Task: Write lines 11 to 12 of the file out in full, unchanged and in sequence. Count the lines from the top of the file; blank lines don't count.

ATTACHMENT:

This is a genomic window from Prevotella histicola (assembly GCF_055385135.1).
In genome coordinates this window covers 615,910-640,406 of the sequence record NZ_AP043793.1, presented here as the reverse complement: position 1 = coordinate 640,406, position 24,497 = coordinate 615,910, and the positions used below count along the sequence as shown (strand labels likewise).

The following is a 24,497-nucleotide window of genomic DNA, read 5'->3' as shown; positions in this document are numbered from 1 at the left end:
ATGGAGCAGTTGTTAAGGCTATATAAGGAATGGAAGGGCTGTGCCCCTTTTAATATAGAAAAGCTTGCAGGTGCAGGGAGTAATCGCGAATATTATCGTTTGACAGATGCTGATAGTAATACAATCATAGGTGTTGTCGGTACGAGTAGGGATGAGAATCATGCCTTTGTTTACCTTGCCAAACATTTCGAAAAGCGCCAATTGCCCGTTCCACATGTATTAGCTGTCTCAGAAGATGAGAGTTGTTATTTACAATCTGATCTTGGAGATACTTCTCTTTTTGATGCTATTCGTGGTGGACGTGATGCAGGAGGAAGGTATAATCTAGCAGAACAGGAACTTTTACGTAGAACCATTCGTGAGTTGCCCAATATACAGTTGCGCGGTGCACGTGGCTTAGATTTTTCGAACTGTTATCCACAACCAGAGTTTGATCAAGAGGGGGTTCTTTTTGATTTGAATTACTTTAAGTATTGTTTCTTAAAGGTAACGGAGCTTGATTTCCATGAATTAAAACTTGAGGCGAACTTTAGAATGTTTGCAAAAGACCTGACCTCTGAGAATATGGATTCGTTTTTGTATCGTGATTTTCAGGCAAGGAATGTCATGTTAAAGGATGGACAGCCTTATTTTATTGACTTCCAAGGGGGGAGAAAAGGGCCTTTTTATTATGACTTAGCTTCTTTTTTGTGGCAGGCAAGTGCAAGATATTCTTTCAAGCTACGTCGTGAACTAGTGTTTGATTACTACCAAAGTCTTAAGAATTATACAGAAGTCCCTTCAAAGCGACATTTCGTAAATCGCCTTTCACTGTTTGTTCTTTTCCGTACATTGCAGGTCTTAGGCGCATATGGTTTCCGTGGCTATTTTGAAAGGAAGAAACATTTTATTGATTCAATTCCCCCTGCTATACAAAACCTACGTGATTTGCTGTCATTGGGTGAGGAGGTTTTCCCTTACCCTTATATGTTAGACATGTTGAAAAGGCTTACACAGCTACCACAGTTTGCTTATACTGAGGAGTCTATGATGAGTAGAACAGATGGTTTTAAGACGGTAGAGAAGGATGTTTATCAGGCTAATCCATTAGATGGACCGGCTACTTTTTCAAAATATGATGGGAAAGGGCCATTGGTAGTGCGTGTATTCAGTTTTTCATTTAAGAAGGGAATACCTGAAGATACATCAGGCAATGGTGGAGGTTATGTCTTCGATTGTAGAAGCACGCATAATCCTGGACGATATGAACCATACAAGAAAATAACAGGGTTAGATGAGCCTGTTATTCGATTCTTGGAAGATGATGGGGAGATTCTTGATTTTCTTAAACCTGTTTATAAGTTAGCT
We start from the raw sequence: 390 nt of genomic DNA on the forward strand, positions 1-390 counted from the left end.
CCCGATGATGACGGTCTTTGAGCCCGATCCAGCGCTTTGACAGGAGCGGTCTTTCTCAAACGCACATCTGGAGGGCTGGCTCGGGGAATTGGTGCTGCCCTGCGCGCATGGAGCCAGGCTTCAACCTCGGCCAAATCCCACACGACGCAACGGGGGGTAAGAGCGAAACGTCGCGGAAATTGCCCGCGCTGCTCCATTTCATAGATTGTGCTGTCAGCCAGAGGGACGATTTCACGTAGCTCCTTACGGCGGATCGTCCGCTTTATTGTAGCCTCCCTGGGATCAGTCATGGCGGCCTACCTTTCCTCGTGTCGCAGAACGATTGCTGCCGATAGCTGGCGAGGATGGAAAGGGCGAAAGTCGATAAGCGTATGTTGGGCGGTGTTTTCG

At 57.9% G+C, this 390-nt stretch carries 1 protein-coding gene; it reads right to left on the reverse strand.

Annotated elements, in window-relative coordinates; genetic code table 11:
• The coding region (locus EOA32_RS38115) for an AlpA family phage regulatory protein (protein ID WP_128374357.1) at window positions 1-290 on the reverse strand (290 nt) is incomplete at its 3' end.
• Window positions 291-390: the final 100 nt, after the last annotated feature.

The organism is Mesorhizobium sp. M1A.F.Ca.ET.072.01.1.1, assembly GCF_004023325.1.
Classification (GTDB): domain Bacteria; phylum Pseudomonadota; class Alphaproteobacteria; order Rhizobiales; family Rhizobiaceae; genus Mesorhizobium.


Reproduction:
The organism is Mesorhizobium sp. M1A.F.Ca.ET.072.01.1.1, assembly GCF_004023325.1.
Classification (GTDB): domain Bacteria; phylum Pseudomonadota; class Alphaproteobacteria; order Rhizobiales; family Rhizobiaceae; genus Mesorhizobium.